The school asked protesters, who number in the hundreds, to voluntarily disperse, but offered no explanation for what would happen if they did not. The school said it did not “want to deprive thousands of students and their families and friends of a graduation celebration.” The school’s graduation ceremony is set to be held May 15.

“We urge those in the encampment to voluntarily disperse,” Shafik wrote. “We are consulting with a broader group in our community to explore alternative internal options to end this crisis as soon as possible. We will continue to update the community with new developments.”

Apr 29, 8:54 AM
Dozens of arrests made at Virginia Tech

Police cleared out an encampment at Virginia Tech late Sunday after protesters had set up tents on the lawn of the campus’ Graduate Life Center.

“Those who gathered were advised by university officials to remove their possessions and to disperse voluntarily; those who failed to comply were then approached by Virginia Tech Police and were again asked to leave and advised that anyone who failed to comply would be charged with trespassing, in accordance with Virginia law,” the school said in a statement.

The university added, “At approximately 10:15 p.m., police approached protesters to ask them to disperse within five minutes. Those who remained were subject to arrest.”

Dozens of protesters were taken into custody, according to Lynchburg, Virginia, ABC affiliate WSET.

Apr 28, 8:52 PM
UCLA increases security measures after physical altercations during protest

UCLA announced it is instituting additional security measures amid protests on campus over the Israel-Hamas war in a statement on Sunday.

“UCLA has a long history of peaceful protest and we are heartbroken to report that today, some physical altercations broke out among demonstrators on Royce Quad,” Mary Osako, vice chancellor of UCLA Strategic Communications said.

“We have since instituted additional security measures and increased the numbers of our safety team members on site,” Osako said.

“As an institution of higher education, we stand firmly for the idea that even when we disagree, we must still engage respectfully and recognize one another’s humanity,” Osako continued.

Addressing the physical altercations during the protests, Osako said, “We are dismayed that certain individuals instead chose to jeopardize the physical safety of the community.”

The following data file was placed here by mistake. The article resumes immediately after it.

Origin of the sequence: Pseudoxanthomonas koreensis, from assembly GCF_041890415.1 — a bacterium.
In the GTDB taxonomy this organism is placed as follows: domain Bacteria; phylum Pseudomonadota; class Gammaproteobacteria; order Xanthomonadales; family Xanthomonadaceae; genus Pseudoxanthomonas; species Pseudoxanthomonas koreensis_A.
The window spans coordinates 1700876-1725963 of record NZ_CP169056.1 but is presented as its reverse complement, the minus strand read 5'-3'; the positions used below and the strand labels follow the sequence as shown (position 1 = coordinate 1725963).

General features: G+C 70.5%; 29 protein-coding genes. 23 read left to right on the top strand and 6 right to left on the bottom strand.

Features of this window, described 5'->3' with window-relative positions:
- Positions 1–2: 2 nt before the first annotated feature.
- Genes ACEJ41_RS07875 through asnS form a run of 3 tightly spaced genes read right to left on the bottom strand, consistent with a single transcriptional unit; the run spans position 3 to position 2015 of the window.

Last week, the University of California rejected calls to divest from companies that do business with Israel.

Apr 28, 10:07 AM
White House: ‘We don’t want to see anybody hurt in the process’

The White House said Sunday that President Joe Biden respects the right of demonstrators to make their voices heard — peacefully — and “we don’t want to see anybody hurt in the process.”

“The president knows that there are very strong feelings about the war in Gaza. He understands that, he respects that, and as he has said many times, we certainly respect the right of peaceful protest. People should have the ability to air their views and to share their perspectives publicly, but it has to be peaceful,” White House national security spokesman John Kirby told ABC News’ This Week anchor George Stephanopoulos on Sunday.

Kirby did warn that some language heard during the demonstrations crossed a line with the administration.

“We absolutely condemn the antisemitism language that we’ve heard of late, and we certainly condemn all the hate speech and the threats of violence out there. These protests, we understand they’re important, but they do need to be peaceful,” he said.

“We’ll leave it to local authorities to determine how these protests are managed,” Kirby told Stephanopoulos, “but we want them to be peaceful protests and obviously we don’t want to see anybody hurt in the process of peacefully protesting.”

Apr 28, 12:07 AM
USC temporarily closes main campus due to ‘disruption,’ LAPD issues alert

The University of Southern California closed its main campus Saturday evening “due to a disturbance,” the university said on X.

Los Angeles Police Department issued a citywide tactical alert due to a protest on USC’s campus, urging people to avoid the area.

A tactical alert allows LAPD to keep officers on past their shifts and to move officers between divisions if they need extra staffing in one area of the city.